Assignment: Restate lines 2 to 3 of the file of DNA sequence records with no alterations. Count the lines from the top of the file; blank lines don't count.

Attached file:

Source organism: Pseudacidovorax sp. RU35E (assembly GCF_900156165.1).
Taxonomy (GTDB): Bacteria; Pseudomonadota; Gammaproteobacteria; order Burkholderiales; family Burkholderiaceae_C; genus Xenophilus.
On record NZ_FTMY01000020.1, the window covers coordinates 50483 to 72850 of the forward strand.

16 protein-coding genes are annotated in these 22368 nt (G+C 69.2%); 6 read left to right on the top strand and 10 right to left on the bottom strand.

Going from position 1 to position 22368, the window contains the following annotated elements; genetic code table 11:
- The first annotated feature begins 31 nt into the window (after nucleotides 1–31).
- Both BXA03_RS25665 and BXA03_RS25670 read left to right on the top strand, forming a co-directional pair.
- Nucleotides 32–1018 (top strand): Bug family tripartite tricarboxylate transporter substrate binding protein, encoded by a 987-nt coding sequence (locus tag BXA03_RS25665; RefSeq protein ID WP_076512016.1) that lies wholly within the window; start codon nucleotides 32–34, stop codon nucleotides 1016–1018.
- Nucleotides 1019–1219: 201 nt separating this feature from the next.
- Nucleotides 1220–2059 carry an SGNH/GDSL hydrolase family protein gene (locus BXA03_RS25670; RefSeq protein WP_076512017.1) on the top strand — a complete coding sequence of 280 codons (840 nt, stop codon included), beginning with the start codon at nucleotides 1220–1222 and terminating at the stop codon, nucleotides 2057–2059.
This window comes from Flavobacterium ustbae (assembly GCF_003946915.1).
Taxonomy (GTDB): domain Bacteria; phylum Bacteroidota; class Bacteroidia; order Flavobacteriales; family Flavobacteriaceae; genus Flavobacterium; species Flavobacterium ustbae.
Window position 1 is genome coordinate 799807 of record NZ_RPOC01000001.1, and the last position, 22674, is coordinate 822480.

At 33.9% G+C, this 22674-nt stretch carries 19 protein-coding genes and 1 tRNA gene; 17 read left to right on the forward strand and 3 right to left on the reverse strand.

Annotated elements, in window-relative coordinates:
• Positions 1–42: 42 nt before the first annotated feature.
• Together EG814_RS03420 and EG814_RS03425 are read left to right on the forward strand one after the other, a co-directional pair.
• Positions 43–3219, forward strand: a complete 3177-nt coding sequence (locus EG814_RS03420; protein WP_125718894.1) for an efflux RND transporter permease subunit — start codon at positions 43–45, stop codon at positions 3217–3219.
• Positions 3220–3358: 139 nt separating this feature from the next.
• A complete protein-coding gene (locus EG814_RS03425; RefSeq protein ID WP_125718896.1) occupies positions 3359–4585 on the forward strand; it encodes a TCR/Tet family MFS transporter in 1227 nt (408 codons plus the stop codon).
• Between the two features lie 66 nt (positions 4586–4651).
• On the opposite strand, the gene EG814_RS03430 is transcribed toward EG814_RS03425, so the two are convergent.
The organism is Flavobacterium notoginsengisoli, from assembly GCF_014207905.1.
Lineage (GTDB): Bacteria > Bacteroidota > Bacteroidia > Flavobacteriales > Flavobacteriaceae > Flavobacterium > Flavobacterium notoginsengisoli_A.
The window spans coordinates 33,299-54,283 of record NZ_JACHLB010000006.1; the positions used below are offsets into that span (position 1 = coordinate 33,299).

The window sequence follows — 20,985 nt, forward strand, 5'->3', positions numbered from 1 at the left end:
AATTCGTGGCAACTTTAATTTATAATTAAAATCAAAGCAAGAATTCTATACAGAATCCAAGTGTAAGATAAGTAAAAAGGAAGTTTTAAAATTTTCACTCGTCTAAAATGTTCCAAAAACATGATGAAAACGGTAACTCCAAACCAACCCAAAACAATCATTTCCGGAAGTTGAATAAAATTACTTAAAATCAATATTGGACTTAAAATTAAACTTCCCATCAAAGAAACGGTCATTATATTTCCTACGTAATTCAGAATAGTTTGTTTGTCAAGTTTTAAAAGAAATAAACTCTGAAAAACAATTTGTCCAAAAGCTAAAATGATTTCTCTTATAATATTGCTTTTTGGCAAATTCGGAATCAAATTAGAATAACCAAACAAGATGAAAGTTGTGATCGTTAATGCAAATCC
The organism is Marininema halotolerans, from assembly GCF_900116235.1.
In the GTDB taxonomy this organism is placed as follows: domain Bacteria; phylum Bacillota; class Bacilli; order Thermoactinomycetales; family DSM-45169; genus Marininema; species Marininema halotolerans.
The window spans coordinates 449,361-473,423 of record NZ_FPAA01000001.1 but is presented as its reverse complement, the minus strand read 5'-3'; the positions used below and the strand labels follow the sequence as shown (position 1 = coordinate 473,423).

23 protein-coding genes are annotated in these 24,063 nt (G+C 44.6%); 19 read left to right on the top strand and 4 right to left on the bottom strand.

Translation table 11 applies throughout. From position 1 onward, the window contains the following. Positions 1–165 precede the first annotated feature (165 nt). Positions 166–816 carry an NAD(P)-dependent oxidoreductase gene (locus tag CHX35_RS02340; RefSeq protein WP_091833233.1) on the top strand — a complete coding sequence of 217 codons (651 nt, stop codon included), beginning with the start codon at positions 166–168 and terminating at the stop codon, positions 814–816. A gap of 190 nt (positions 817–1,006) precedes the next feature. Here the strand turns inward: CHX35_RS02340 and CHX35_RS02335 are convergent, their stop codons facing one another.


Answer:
Taxonomy (GTDB): Bacteria; Pseudomonadota; Gammaproteobacteria; order Burkholderiales; family Burkholderiaceae_C; genus Xenophilus.
On record NZ_FTMY01000020.1, the window covers coordinates 50483 to 72850 of the forward strand.